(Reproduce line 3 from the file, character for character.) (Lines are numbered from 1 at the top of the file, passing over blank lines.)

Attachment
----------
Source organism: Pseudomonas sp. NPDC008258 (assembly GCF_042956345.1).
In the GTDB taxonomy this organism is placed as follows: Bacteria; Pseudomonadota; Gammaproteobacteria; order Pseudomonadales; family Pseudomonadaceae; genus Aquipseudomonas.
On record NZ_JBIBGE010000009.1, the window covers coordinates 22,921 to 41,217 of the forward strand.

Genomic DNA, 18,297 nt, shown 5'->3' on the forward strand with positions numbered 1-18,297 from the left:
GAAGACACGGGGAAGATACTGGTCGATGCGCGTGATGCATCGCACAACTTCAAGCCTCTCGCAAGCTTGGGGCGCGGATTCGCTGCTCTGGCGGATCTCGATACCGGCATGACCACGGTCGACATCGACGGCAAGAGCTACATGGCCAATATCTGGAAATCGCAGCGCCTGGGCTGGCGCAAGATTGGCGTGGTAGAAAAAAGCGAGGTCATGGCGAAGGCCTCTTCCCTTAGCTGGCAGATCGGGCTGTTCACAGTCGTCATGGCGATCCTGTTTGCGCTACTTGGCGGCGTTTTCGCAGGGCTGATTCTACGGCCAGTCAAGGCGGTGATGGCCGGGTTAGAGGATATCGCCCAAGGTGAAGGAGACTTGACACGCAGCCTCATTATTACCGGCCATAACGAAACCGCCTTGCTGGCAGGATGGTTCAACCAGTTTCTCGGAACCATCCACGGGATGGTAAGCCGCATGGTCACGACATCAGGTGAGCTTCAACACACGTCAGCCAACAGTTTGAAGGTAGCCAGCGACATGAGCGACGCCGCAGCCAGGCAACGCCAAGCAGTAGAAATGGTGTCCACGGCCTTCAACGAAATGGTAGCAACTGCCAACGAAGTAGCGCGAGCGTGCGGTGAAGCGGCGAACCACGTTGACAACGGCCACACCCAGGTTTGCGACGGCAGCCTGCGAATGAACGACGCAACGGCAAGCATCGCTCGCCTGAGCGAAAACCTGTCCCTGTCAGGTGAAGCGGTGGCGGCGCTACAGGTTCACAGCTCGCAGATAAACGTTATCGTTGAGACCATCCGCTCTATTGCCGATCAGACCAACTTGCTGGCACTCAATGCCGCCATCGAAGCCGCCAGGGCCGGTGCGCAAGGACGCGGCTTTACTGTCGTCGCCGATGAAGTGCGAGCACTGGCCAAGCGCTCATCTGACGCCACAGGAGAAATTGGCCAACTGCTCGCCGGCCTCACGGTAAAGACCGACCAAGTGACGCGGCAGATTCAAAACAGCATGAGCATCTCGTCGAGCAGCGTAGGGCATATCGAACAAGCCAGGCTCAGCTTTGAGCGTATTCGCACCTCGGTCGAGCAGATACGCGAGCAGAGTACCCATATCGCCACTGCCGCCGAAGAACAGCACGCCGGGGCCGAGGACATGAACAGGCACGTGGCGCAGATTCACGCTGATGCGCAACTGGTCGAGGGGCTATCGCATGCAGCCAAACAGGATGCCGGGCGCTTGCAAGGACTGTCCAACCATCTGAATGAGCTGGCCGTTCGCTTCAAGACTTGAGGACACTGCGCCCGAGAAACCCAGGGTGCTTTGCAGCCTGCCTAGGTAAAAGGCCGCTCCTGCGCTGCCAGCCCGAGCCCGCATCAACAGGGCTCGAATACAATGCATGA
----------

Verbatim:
On record NZ_JBIBGE010000009.1, the window covers coordinates 22,921 to 41,217 of the forward strand.